Federal Equipment continues to help many facilities like this one grow rapidly through advanced laser automation.
Steel service center, Logan Steel, increases capabilities and orders with a fiber laser.
Logan Steel is a second-generation, family-owned steel service center in Meriden, Connecticut that adds value to raw material. One way Logan Steel accomplishes this is through fabricating and The Bargain Barn.
The Bargain Barn opened up in the mid-’80s as leftover scrap material and grew throughout the ’90s. Now the Bargain Barn is fully stocked with over 1 million pounds of material.
Logan steel continues to grow with its customers and adding value. With the increase in automated machinery and highly advanced computer controlled equipment, Logan steel wanted more output with less input.
Howard “Howie JR” Lohmann and Erik Lohmann said, “Each upgrade was a step forward in automating processes while offering high quality and repeatability. That’s where [fiber] laser cutting has been particularly helpful”.
Logan Steel was looking for laser in order to get higher repeatability and faster cutting in light gauge materials. The laser was also a way to open more doors to new work with the increased speed, tight tolerance, and higher accuracy. It was the natural progression for Logan Steel’s customer base which drives their business.
Logan Steel does have an HD plasma for the thicker materials but plasma does not have the tight tolerance that a laser has. Logan Steel wanted that higher quality and more accurate cutting to fit their customer’s needs.
Fiber lasers can cut a variety of materials with narrow kerf especially when used in conjunction with cooling agent assist gases like nitrogen or compressed air. Tim Tapper, Applications Manager at Mazak Optonics stated, “This has opened the door for laser-cutting to more and more intricate applications.”
While searching for a laser Logan Steel had requirements such as wattage, table size and sticking with a reputable brand. Lohmann stated, “There are many laser manufacturers but there are only a few that are a reputable brand.” After researching many laser options and visiting companies that have these machines Logan Steel made their decision. “After comparing a lot of brands, we realized that Mazak’s OPTIPLEX NEXUS 3015 6kW FIBER laser-cutting machine was affordable and flexible.”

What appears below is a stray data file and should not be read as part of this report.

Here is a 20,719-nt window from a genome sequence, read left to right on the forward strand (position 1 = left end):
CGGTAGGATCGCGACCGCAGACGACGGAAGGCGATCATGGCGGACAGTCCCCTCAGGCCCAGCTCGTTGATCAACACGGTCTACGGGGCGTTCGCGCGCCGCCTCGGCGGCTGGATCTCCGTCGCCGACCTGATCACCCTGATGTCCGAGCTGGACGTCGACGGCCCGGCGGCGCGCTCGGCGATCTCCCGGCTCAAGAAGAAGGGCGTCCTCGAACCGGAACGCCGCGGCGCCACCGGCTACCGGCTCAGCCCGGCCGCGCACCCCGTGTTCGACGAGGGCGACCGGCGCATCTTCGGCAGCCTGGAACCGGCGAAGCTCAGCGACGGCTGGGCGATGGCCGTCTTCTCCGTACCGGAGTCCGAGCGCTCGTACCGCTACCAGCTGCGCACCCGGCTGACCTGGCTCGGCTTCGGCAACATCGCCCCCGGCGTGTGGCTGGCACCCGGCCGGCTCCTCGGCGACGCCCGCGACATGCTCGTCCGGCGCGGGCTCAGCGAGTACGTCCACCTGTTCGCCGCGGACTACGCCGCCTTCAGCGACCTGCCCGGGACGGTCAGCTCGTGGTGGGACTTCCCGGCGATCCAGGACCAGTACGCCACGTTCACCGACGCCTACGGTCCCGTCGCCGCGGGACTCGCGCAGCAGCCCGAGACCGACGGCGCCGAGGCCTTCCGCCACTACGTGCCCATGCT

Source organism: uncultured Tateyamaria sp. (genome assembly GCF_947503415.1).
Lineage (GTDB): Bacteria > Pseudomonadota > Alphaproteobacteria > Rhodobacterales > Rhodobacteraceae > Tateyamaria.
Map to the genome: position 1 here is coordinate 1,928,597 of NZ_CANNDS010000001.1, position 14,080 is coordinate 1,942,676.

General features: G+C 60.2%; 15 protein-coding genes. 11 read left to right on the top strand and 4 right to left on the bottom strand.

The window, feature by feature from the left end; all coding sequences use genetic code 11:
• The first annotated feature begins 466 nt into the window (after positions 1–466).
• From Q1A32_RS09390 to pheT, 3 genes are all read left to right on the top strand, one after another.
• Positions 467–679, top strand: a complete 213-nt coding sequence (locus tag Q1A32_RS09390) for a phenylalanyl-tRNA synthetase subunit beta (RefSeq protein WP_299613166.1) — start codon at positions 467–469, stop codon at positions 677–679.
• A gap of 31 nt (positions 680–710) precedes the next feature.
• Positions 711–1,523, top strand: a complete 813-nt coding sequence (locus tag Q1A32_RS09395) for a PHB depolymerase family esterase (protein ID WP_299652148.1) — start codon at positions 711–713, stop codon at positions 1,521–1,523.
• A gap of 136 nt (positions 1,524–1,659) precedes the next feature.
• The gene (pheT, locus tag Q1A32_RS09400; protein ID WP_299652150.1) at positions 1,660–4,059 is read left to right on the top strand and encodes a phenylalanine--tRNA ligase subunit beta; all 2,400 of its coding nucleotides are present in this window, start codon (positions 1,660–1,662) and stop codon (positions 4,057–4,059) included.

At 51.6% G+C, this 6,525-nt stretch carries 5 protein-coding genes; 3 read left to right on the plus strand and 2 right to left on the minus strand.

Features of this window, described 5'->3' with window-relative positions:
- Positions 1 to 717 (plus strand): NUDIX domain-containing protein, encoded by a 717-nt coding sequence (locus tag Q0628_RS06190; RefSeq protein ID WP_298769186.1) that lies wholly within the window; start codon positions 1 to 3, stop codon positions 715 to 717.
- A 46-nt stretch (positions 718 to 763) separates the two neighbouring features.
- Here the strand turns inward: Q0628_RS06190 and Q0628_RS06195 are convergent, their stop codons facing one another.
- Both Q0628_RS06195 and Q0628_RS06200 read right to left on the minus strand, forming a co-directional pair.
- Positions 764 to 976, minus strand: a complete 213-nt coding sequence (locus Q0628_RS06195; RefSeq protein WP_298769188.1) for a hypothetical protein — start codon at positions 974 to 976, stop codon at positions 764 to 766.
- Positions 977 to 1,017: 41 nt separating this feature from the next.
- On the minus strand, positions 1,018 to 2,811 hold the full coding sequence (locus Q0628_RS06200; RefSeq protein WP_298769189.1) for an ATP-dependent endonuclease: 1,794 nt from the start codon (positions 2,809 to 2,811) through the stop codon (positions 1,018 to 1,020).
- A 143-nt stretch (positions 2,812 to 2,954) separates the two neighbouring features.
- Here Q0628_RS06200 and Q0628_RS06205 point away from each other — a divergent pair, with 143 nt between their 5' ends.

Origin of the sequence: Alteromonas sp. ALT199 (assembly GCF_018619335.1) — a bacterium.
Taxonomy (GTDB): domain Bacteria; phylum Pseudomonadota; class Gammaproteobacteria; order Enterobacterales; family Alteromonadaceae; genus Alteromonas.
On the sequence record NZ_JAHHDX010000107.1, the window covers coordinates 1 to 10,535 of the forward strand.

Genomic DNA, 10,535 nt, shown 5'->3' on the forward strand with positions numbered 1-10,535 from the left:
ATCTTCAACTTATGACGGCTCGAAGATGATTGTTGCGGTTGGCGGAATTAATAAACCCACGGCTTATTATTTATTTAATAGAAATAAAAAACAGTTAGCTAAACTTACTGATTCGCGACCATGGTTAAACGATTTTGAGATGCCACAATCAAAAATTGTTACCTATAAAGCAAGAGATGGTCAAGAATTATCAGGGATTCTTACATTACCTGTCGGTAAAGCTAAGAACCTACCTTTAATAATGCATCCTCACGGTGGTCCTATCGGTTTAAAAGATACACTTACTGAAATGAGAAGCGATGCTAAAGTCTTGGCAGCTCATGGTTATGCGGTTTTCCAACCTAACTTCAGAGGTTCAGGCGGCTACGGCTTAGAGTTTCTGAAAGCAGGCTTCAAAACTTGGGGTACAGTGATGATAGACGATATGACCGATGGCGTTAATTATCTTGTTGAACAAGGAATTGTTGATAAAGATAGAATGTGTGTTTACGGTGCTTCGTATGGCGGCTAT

Lohmann liked a variety of things about the Mazak machine. The user-friendliness of the machine and software made it an easy decision for Logan Steel. Lohmann explained, “When we talked to other laser [builders], we were told we would have to bring in a tech specialist to handle problems or service. With Mazak, we can service our own machines, the consumables are readily available, and the tech support available to walk our guys through the problem remotely is fantastic and fast. We can’t afford to be down for days at a time until someone can get over here. Instead, we can run a code or replace a valve or switch on our own and be back in business within hours, not days.” These aspects made the Mazak OPTIPLEX NEXUS 3015 FIBER standout among the competition.
The OPTIPLEX NEXUS FIBER has multiple intelligent monitoring and intelligent setup features which helps create optimum machine setup. These intelligent features have allowed Logan Steel to hire higher skilled and computer savvy operators. Instead of physically cutting all the time, most of the time is now spent programming which has lead to a decrease in processing the wrong material. Lohmann explained, “It’s fairly easy machine to run if you take the time to set up the parameters properly. Our guys perform a dry run and take their time and as a result, we end up with very little scrap. We make sure we know what we’re doing before we cutting anything.”
Since implementing the OPTIPLEX NEXUS FIBER, Logan Steel has also had a quicker turnaround and higher productivity and opened new doors for their customers. “We had a customer call us on a Thursday to run a job they needed in order to turn around parts for one of their nuclear power plant customers. He sent me an electronic file and within two hours, we were able to run raw material into the finished products very quickly.”
Source: Full article was written by Gretchen Salois and published in the March issue of Modern Metals.